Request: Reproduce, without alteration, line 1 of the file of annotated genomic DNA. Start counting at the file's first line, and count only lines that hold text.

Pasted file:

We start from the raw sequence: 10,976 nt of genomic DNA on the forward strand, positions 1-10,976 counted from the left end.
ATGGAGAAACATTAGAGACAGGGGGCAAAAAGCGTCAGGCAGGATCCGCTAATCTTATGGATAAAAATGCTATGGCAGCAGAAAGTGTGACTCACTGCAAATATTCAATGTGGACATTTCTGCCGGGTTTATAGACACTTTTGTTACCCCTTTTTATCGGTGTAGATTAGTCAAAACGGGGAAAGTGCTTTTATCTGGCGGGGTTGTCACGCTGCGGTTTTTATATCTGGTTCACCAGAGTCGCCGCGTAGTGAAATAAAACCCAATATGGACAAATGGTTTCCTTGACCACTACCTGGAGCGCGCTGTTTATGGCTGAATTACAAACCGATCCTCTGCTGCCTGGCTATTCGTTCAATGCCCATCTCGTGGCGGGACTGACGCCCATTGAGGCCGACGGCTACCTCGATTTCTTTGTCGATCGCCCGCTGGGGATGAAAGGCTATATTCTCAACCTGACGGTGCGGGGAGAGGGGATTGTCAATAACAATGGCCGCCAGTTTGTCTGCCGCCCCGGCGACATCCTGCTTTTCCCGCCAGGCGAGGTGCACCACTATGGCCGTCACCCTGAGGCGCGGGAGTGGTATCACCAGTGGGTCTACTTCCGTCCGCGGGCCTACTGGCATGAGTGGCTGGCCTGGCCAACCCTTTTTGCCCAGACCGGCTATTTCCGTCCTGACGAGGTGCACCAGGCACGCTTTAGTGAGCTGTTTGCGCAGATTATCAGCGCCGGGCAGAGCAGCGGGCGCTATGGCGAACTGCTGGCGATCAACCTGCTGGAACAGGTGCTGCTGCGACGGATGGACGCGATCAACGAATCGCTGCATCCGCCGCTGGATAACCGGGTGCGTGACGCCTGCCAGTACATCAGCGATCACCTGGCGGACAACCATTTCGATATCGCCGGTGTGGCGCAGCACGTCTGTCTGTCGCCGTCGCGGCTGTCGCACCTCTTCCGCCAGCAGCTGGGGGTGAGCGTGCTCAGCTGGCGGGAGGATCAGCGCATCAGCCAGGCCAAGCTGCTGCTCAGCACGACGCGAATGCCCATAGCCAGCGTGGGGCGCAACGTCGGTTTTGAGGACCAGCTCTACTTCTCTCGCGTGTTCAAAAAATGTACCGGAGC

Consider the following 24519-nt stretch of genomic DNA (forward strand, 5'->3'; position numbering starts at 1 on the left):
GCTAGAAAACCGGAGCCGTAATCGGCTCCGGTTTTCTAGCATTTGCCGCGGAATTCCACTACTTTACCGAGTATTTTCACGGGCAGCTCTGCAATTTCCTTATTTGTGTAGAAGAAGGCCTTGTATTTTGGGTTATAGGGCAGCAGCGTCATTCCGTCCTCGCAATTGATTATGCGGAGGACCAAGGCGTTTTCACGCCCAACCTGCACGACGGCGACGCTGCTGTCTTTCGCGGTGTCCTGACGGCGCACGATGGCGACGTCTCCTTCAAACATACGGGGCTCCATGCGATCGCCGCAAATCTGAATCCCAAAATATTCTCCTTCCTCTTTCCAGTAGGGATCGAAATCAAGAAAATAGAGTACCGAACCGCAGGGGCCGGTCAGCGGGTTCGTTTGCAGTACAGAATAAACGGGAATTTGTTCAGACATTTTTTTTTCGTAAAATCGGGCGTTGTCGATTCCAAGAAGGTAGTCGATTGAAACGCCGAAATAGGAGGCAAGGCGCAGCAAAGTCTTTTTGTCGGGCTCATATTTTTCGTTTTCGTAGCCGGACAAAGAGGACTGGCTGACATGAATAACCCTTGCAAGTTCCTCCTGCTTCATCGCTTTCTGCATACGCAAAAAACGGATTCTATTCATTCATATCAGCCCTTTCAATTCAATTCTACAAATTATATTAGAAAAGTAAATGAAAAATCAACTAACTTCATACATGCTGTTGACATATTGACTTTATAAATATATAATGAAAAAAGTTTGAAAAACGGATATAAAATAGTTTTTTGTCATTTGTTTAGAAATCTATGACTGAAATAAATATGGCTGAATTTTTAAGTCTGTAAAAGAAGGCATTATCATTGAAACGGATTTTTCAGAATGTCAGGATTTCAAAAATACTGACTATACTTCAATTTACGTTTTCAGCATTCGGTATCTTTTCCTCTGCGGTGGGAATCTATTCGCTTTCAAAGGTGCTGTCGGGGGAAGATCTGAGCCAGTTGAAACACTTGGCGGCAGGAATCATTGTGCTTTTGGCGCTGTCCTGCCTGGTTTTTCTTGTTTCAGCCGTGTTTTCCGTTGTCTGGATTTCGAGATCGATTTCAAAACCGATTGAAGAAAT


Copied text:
We start from the raw sequence: 10,976 nt of genomic DNA on the forward strand, positions 1-10,976 counted from the left end.